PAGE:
A trial was launched last Monday in Aarle-Rixtel, in the Dutch province of Brabant, aimed at removing medicine residues from waste water. The trial involves comparing two techniques for the period of one year: UV light with hydrogen peroxide and treatment with ozone.

Due to ageing and the related increase in the use of medicines, drug residues are increasingly finding their way into sewage. People either excrete these residues in their urine or flush them down the toilet – which is not exactly the best thing to do.

At the moment, Waste Water Treatment Plants (WWTPs) cannot remove all medicines from waste water, as they're not set up for this. The bacteria in the sludge along which the water is run do not break down everything, with an estimated maximum of some 50%. The rest of the medicines enter the surface waters, where animals and plants can be affected.

Waste Water Treatment Plant at Aarle-Rixtel from the air. For scale: the round settling tanks are 45 metres in diameter.


In Aarle-Rixtel, one of the largest waste water treatment plants in the country, a trial has therefore been initiated to compare two well-known techniques for breaking down medicines in water. ‘The unusual thing is that we use precisely the same dirty water as input, allowing us to compare these techniques very objectively,’ says Maarten Nederlof from the Aa & Maas Water Authority. The aim is to remove 80% of the medicines from the water, which has already been biologically treated.

On the WWTP site, two containers have now been placed close to each other for this purpose, one purple, the other yellow. In the purple one, the firm Van Remmen UV Technology treats the dirty water with ultraviolet light and hydrogen peroxide (H2O2). Under the influence of the UV light, the H2O2 splits into two OH radicals, which are very reactive. These radicals break down pretty much all organic components, including medicine residues.


The yellow container comprises an installation from Nijhuis Industries, in which the dirty water is exposed to ozone gas (O3). That is mixed with waste water and breaks down the organic components via oxidation. Both techniques are already deployed in drinking water treatment – ozone is also used in waste water treatment and UV/H2O2 in horticulture.

The containers were placed in September of this year and set up over the last few months. Although the Minister only gave the official starting signal on Monday, the trial project has been running for some time now. Over the coming months, tests will ascertain whether both technologies are working properly and which of the two is most effective. ‘In the first half of 2019, we will be adding a smart pretreatment of the water to first remove the coarser organic substances. We hope to have the test results before the summer,’ says Nederlof.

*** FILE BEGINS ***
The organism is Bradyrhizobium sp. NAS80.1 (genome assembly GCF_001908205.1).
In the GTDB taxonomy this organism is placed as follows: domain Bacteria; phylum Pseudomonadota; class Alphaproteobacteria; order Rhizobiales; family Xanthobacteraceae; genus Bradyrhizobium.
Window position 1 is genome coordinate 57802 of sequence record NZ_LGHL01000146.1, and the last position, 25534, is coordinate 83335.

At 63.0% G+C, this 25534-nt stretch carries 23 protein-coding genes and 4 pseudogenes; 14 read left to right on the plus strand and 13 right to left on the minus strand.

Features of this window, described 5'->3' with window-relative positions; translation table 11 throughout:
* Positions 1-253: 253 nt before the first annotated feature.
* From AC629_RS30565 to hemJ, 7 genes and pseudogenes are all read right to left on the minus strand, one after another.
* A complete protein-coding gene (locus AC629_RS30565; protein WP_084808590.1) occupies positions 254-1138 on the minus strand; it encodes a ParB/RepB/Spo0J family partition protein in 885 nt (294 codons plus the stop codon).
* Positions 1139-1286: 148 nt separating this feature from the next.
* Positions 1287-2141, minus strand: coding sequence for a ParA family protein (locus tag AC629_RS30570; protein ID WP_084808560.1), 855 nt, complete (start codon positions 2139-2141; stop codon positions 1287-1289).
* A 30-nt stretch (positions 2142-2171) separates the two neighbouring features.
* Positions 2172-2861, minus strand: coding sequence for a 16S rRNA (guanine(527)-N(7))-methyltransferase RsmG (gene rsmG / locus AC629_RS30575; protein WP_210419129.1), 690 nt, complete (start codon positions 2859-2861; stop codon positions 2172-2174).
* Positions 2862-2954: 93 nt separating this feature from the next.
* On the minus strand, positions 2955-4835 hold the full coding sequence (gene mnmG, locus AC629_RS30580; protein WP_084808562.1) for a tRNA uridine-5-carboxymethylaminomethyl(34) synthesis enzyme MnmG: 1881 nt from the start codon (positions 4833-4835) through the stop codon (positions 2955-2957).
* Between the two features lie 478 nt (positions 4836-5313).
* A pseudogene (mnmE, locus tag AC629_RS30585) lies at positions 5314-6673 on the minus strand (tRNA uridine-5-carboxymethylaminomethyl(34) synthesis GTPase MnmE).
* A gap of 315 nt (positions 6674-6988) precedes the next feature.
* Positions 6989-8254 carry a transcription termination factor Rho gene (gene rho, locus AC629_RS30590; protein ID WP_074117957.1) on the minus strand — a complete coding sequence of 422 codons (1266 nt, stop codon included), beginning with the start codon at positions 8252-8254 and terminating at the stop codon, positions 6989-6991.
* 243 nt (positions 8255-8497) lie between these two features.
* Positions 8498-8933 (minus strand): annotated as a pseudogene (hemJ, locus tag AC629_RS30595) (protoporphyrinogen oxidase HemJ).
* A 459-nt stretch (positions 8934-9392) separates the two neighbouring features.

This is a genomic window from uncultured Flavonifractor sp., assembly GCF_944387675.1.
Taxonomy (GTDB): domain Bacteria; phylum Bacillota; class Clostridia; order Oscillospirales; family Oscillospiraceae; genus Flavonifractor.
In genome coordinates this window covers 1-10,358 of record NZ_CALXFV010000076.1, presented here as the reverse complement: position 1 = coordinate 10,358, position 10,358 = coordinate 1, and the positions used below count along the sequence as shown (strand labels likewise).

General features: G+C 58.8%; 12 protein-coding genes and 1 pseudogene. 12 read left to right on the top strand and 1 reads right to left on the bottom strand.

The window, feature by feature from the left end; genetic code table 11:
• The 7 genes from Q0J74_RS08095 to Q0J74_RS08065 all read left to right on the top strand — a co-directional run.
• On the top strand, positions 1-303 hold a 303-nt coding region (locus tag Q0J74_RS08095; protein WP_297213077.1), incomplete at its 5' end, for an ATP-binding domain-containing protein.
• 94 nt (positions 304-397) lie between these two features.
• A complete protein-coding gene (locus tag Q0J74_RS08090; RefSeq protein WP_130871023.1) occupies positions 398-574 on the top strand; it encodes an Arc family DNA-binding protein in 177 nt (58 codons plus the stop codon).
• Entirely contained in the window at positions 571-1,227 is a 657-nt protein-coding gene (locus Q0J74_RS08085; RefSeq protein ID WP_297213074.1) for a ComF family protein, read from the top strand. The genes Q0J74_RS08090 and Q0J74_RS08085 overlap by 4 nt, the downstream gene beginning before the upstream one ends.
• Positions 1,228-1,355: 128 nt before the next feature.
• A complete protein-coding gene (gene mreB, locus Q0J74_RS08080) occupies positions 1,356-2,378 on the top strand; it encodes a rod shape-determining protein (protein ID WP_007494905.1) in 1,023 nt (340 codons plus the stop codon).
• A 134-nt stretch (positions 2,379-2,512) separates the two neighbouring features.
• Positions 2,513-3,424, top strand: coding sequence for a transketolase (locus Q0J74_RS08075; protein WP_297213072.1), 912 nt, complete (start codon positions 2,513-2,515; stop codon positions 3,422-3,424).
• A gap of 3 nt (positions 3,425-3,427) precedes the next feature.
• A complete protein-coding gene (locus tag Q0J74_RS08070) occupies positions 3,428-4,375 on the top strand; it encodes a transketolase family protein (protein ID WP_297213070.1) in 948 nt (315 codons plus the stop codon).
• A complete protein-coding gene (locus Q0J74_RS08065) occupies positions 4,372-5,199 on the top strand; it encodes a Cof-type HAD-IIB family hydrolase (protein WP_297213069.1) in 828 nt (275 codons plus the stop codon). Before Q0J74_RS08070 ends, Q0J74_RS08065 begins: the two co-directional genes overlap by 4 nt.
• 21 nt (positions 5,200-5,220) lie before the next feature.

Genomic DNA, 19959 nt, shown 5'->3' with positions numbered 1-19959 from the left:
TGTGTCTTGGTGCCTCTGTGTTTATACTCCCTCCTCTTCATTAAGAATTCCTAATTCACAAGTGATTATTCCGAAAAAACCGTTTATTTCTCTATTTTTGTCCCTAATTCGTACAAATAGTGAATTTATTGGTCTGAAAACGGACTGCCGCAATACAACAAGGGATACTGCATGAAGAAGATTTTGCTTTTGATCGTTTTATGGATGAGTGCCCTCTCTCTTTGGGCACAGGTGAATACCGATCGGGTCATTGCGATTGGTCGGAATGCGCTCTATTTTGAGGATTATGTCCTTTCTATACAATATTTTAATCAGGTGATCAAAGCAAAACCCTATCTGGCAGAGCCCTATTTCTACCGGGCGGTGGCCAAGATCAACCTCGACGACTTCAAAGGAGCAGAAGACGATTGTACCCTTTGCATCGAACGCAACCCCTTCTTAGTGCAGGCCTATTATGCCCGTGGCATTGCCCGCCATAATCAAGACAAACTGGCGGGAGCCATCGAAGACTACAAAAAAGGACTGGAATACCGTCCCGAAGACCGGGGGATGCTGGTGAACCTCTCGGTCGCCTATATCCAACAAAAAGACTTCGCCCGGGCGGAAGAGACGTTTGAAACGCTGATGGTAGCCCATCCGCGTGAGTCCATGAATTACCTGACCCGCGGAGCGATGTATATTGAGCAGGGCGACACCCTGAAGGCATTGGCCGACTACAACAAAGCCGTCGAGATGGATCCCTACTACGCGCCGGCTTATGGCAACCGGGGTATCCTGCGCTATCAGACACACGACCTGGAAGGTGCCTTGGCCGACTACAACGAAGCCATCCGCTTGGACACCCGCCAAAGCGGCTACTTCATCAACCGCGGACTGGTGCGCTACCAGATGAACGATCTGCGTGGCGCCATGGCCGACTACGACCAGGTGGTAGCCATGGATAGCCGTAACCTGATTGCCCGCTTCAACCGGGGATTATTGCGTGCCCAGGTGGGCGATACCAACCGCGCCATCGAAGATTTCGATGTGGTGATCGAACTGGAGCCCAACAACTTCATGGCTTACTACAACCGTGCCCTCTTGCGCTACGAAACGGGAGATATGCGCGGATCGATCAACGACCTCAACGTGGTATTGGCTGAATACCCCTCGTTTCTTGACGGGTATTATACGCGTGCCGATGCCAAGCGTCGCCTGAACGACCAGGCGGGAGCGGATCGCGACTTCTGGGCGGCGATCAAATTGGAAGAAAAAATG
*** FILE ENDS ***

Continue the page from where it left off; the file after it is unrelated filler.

There is a third option for purifying water: subjecting the water to powdered carbon (active carbon in powder form). That is not being studied in this project. Nederlof: ‘We already know a lot about carbon. The disadvantage is that it has a large climate footprint, as active carbon is made from coal, and that requires a lot of energy. And the efficiency with which medicines are removed from water is greater using the two oxidative techniques we are testing.’


UV treatment costs more energy than treatment with ozone. UV light also offers the benefit that it creates fewer undesirable organic byproducts than ozone. ‘The ozone treatment creates substances such as bromate, which is subject to a strict drinking water norm. And we discharge to the Maas, where water is extracted for drinking water just over half a mile downstream. That's why we are currently studying how to reduce the formation of bromate.’

Treatment with UV light would be ideal, if it wasn’t for the high energy consumption. A single lamp is already 600 watts, so it consumes a lot of electricity. That's why Van Remmen UV Technology is testing a new reactor design, with two parameters being treated. Both the water flow and the distance between the UV lamp and the water are being optimised. The hope is that this makes it possible to achieve the same level of purification with a lower capacity UV lamp or with fewer lamps.


But comparing the efficiencies is not the only purpose of the trial in Aarle-Rixtel. It's also important that employees of the WWTP can operate the equipment. ‘What about the Health & Safety requirements, the risk of breakdown of the equipment and maintenance? We want to answer these questions as well.’

For this reason, the Netherlands is currently doing extensive research into removing medicine residues from waste water. The first systems that do this using active carbon and ozone have already been fitted in Germany and Switzerland. The techniques that are now being tested – UV light, ozone and active carbon – were developed in the past for treating drinking water. That means they must comply with much more stringent purification requirements than the residual water of the waste water treatment. But the latter concerns far greater volumes.

The pilot project in Aarle-Rixtel is an initiative of the Aa & Maas Water Authority and is financially supported by the Ministry of Infrastructure and Water Management.

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Opening image: an employee of the Aa & Maas Water Authority at the purple container, in which dirty water is treated using ultraviolet light and hydrogen peroxide, H2O2. Source: Aa & Maas Water Authority

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